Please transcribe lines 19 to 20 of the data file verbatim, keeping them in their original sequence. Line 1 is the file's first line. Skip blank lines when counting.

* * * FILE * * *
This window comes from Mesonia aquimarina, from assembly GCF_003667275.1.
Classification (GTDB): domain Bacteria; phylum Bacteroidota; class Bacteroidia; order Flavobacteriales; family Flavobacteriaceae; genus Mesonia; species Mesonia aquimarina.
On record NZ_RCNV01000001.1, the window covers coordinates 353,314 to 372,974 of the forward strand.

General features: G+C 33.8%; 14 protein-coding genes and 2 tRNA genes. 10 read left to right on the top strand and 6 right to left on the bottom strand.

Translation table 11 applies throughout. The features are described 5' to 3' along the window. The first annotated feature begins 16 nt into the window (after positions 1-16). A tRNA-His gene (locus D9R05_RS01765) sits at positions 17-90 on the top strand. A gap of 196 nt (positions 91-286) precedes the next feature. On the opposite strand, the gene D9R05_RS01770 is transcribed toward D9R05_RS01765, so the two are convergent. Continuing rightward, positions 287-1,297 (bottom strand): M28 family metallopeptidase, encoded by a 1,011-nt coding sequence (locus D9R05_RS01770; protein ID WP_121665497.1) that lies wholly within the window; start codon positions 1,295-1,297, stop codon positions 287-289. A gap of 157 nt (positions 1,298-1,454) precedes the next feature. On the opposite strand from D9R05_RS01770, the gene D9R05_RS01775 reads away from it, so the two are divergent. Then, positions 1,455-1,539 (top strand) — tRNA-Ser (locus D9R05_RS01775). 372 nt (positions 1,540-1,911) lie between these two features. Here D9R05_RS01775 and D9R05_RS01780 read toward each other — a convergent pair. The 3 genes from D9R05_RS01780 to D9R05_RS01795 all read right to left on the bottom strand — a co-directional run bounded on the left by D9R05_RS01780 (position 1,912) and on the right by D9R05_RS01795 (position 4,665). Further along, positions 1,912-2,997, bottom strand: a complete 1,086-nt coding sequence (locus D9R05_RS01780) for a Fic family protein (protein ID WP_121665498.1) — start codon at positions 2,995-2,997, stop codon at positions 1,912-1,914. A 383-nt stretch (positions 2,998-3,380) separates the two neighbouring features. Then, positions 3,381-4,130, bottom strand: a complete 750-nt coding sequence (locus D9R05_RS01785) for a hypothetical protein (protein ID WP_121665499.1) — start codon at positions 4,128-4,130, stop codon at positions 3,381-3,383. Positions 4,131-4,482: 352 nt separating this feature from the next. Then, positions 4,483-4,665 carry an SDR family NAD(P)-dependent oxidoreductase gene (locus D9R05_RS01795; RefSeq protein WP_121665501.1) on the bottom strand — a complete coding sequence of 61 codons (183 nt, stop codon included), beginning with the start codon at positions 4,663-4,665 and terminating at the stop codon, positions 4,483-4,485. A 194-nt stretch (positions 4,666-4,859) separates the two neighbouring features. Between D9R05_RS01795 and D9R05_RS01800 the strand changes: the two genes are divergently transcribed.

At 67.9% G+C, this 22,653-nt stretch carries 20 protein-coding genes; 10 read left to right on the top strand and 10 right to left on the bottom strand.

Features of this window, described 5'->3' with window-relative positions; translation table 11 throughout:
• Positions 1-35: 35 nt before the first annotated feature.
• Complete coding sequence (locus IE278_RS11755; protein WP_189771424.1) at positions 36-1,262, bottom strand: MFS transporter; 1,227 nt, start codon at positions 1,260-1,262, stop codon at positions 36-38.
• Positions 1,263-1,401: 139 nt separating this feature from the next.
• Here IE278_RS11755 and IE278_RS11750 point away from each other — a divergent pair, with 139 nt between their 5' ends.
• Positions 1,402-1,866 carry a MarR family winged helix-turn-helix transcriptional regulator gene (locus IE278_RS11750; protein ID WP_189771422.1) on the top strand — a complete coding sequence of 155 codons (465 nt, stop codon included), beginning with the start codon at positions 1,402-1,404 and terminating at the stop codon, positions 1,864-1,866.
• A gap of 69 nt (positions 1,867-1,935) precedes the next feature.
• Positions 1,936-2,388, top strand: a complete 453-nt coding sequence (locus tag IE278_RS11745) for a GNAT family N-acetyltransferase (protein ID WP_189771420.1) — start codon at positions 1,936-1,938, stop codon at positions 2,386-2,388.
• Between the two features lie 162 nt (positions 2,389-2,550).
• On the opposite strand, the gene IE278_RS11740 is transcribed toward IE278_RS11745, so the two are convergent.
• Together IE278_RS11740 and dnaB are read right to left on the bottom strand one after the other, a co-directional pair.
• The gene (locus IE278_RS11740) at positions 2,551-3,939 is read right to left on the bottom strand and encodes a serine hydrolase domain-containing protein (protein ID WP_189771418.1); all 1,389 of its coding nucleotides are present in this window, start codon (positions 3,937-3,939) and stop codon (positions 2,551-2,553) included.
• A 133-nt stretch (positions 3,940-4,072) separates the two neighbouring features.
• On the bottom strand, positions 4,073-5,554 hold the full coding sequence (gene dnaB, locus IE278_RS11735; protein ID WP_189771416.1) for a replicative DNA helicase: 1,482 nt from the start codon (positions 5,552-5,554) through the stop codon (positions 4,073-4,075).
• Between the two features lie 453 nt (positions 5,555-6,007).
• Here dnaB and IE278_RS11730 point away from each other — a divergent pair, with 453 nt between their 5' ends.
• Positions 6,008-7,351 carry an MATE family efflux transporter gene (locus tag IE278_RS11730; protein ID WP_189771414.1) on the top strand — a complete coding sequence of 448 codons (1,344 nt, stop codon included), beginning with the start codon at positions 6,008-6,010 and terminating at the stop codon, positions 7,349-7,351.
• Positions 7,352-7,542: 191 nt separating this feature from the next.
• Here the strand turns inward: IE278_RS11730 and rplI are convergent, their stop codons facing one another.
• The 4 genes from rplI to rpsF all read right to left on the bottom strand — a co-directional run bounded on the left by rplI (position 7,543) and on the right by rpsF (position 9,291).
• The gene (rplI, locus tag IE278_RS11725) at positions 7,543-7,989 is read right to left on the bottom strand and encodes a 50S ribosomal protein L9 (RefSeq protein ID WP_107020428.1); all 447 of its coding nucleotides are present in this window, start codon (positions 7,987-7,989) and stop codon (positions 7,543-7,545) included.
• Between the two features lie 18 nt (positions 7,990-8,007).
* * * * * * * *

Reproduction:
• A 133-nt stretch (positions 3,940-4,072) separates the two neighbouring features.
• On the bottom strand, positions 4,073-5,554 hold the full coding sequence (gene dnaB, locus IE278_RS11735; protein ID WP_189771416.1) for a replicative DNA helicase: 1,482 nt from the start codon (positions 5,552-5,554) through the stop codon (positions 4,073-4,075).